A father-of-two has revealed how cycling has helped him to significantly reduce his weight and bring his diabetes under control.
Since being diagnosed with the disease last year, Ian Holmes, 49, has managed to lose 7 stone, keep his blood sugar levels in check, and effectively reverse the progression of his type 2 diabetes.
He now hopes his story will serve as an example of how type 2 diabetes can be tackled through intensive lifestyle interventions and inspire others to take action, though he acknowledges that a similar turnaround may not be possible for every person with type 2 diabetes.
Ia, from Hull, East Yorkshire, weighed 23.5 stone and was a size 44 waist when he was diagnosed with type 2 diabetes in July last year. At the time, his blood glucose levels were extremely high, his health had deteriorated and he had lost all his energy.
He was put on a course of diabetes medication, which helped lower his glucose levels and give him more energy. But after reading about the side effects of the anti-diabetic tablets, he decided to take control of his condition through diet and exercise.
After seven months of healthy eating and cycling, he brought his weight down to 16.5 stone and is waist size subsequently fell from a size 44 to a 34. His blood sugars are now at a normal non-diabetic level and he has been taken off his medication by his doctor.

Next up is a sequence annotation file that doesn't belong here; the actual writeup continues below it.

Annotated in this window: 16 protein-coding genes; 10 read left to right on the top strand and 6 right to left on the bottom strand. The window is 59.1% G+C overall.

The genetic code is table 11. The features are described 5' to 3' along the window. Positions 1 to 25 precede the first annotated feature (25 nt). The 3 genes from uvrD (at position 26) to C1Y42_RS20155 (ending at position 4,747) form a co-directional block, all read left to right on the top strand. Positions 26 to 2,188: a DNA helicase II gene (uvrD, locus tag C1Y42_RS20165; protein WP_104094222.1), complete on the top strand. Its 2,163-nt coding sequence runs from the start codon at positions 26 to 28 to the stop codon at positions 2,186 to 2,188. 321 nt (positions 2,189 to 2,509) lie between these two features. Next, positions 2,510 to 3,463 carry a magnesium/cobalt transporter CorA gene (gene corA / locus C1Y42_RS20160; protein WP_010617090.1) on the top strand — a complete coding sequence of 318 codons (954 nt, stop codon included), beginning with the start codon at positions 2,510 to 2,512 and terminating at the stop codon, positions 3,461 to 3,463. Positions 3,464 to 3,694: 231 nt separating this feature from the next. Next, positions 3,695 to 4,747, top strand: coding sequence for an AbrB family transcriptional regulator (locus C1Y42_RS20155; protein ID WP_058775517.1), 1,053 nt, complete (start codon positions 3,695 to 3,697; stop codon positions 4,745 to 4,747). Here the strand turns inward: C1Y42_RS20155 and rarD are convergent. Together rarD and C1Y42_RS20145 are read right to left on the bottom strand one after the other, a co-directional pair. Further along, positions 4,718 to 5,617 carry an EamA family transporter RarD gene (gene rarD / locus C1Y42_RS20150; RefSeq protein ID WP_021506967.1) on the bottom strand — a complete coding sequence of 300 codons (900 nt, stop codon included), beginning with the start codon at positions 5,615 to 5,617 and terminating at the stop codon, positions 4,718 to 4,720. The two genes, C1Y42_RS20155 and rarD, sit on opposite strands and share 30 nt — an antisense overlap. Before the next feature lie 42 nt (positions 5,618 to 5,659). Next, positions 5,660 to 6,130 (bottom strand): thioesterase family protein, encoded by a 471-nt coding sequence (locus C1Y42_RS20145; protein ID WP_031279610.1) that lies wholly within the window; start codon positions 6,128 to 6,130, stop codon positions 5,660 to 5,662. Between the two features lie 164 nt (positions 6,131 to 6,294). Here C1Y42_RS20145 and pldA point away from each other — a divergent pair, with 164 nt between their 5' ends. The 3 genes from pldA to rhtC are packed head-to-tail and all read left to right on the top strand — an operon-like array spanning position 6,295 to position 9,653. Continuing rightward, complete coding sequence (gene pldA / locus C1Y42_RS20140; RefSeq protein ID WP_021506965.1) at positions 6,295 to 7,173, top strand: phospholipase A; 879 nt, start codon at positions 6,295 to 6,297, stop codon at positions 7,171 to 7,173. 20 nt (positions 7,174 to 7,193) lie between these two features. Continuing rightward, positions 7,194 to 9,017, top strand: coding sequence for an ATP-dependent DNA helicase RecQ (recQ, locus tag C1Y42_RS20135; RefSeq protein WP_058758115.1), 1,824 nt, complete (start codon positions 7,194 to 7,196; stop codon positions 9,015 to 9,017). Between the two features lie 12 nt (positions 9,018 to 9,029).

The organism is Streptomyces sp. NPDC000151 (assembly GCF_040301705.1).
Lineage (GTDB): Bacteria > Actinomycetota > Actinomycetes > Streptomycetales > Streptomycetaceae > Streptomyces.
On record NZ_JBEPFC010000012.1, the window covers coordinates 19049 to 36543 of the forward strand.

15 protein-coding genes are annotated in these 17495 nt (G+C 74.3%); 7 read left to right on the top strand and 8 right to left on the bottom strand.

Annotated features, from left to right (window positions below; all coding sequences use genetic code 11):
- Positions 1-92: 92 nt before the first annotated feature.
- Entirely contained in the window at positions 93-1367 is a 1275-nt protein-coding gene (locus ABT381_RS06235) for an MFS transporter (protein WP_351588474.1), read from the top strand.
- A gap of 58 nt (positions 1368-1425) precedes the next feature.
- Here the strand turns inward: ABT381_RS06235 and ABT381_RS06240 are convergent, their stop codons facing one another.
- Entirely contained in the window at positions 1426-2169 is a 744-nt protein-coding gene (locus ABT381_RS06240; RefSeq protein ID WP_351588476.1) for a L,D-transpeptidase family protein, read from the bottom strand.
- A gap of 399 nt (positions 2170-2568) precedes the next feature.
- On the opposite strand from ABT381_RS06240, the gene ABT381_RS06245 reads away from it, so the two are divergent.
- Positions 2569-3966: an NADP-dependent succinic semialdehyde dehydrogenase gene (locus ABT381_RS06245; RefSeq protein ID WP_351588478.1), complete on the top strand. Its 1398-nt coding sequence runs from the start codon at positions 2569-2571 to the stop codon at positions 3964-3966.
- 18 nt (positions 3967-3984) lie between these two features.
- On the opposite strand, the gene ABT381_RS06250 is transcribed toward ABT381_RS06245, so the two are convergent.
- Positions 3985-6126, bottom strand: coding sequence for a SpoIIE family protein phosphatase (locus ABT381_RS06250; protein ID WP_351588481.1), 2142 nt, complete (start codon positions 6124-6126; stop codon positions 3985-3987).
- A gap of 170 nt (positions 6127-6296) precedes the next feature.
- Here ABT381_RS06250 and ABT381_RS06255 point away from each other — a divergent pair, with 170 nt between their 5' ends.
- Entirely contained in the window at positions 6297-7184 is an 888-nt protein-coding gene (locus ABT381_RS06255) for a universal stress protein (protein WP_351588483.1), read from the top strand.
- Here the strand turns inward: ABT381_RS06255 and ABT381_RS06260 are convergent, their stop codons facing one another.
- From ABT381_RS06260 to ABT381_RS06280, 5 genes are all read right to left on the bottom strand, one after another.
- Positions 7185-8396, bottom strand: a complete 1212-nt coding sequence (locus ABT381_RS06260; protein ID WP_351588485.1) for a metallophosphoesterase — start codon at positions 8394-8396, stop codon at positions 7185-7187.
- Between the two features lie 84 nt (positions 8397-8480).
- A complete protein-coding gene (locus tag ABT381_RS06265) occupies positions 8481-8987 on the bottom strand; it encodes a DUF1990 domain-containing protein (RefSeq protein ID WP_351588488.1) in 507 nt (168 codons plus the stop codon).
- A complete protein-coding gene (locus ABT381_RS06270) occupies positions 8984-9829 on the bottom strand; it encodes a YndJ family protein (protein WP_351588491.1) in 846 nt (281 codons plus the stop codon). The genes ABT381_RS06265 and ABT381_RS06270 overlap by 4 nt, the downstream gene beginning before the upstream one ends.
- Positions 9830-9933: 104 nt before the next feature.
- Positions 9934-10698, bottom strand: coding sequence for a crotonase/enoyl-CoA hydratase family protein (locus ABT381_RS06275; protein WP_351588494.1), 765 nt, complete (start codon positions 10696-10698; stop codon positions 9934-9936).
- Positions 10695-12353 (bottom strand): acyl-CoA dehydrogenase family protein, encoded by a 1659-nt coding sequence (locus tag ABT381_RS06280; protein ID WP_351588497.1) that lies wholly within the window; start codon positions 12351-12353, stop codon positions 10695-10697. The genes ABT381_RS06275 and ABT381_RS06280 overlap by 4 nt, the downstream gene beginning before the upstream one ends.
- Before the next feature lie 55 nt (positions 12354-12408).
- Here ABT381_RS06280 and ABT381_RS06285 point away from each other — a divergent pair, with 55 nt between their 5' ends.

Ia, who sticks to a strict vegan diet and has always been a keen cyclist, said: “I feel fitter and I am seeing things and doing things I couldn’t have done before. I have managed to do something more dramatic than most would think wise and I am not assuming I won’t get it back, but I can keep my blood sugar levels normal and as long as I do that, I am beating it.”
He added: “I don’t feel proud of myself because it was my fault I got it in the first place. I allowed myself to become overweight and lazy. It was stupid to get to that point.
“I would be more proud of myself now if I were to learn that someone else had managed it because of this, because, obviously, it is possible.
“A lot of people would tell me you can’t fight it. I told them they might be right, but I am going to try. It might not last forever but, in a world of depressing advice, it feels really good.”

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